On January 20, 2017, thousands of concerned citizens took to the streets of the District of Columbia to protest the incoming presidential administration. More than 200 people were arrested after a smaller number of people engaged in property destruction in the vicinity of Franklin Square. Among those arrested were journalists, legal observers, and others who did not participate in the destruction of property. However, the U.S. government prosecuted over 200 demonstrators for being members of a criminal conspiracy to riot.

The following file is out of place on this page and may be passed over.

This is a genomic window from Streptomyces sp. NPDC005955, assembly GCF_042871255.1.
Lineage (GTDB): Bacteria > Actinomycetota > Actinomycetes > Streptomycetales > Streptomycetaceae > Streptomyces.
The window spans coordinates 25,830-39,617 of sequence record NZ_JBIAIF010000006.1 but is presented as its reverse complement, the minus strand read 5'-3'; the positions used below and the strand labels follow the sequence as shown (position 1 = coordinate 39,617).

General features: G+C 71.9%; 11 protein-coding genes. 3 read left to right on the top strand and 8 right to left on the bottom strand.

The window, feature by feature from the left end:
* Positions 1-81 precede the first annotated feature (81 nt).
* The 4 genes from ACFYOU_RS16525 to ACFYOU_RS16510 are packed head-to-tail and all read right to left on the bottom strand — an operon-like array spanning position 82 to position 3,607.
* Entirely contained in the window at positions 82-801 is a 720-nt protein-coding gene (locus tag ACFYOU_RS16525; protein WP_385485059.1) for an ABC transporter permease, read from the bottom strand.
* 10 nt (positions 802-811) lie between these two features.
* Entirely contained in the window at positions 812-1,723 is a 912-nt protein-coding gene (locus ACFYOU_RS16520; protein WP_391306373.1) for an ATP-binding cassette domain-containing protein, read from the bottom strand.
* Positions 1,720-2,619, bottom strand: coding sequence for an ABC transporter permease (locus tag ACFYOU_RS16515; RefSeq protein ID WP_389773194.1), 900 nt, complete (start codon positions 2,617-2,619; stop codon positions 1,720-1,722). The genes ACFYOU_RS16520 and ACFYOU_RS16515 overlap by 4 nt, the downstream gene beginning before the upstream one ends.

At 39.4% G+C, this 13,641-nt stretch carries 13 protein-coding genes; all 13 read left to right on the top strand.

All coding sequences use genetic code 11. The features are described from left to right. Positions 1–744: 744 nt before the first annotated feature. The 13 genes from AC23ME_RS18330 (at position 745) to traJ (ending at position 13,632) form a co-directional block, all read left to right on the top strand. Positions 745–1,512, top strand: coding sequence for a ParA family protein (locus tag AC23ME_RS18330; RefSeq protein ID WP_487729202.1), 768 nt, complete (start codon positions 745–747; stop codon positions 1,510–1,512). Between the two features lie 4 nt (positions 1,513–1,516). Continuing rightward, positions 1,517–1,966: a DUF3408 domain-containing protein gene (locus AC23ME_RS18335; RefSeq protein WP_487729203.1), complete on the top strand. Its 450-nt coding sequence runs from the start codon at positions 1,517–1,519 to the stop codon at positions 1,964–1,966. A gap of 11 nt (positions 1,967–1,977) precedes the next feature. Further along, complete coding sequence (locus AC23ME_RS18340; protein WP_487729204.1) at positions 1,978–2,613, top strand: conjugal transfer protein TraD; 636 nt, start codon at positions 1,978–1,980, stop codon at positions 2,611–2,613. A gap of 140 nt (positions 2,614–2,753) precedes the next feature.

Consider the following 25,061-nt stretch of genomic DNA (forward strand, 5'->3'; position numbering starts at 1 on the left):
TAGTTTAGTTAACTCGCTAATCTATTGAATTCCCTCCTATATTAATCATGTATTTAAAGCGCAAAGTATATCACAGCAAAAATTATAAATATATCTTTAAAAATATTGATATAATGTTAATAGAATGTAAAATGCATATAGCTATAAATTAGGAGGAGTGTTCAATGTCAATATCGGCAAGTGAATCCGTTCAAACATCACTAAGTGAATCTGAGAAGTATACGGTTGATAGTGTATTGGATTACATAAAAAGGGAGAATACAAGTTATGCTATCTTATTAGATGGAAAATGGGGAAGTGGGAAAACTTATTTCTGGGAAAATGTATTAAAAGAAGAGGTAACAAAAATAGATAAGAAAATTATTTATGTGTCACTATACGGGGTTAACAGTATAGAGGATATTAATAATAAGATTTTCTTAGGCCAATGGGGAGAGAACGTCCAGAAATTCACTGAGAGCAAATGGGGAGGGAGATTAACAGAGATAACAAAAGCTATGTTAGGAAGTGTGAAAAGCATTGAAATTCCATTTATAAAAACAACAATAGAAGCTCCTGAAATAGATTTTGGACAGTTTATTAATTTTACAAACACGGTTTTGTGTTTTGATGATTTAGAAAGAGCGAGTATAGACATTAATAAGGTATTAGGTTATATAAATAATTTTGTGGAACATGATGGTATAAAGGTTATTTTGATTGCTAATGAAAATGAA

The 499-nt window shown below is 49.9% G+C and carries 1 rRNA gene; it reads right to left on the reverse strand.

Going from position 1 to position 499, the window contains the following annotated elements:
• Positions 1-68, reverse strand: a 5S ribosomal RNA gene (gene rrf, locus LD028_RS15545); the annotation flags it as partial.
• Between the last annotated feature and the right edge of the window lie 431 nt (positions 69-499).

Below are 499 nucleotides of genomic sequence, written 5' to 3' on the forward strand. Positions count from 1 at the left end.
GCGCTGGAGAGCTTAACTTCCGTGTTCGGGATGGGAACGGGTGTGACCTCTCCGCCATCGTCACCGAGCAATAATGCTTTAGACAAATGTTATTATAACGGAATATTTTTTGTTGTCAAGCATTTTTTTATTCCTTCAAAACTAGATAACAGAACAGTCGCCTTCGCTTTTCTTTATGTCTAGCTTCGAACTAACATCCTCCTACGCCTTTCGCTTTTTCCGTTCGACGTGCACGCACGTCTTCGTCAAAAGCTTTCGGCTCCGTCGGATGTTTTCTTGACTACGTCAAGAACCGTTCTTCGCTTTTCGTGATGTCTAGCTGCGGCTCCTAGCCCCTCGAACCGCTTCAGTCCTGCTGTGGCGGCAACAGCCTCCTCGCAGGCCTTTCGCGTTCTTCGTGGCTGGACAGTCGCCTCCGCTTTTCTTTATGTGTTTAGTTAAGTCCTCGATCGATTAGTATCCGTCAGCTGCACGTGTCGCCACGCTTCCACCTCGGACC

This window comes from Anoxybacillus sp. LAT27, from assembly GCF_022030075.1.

In October 2017, we filed an amicus brief in support of several motions filed by the first J20 Defendants on trial. Our motion described the important First Amendment implications of this prosecution, and described the history and application of a doctrine called strictissimi juris, which applies in cases where the government is prosecuting individuals based on their presence or membership in a larger group engaged in both protected First Amendment activity as well as unlawful conduct. In essence, this doctrine requires courts to apply their existing evidentiary and procedural rules in the strictest manner, in order to ensure that individuals who only intended to lawfully exercise their First Amendment rights are not wrongfully convicted based on guilt by association. Doing so ensures that the line between unlawful conduct and protected First Amendment expression and association is upheld, and that individuals are not chilled from exercising their rights for fear of criminal prosecution based on the actions of a few.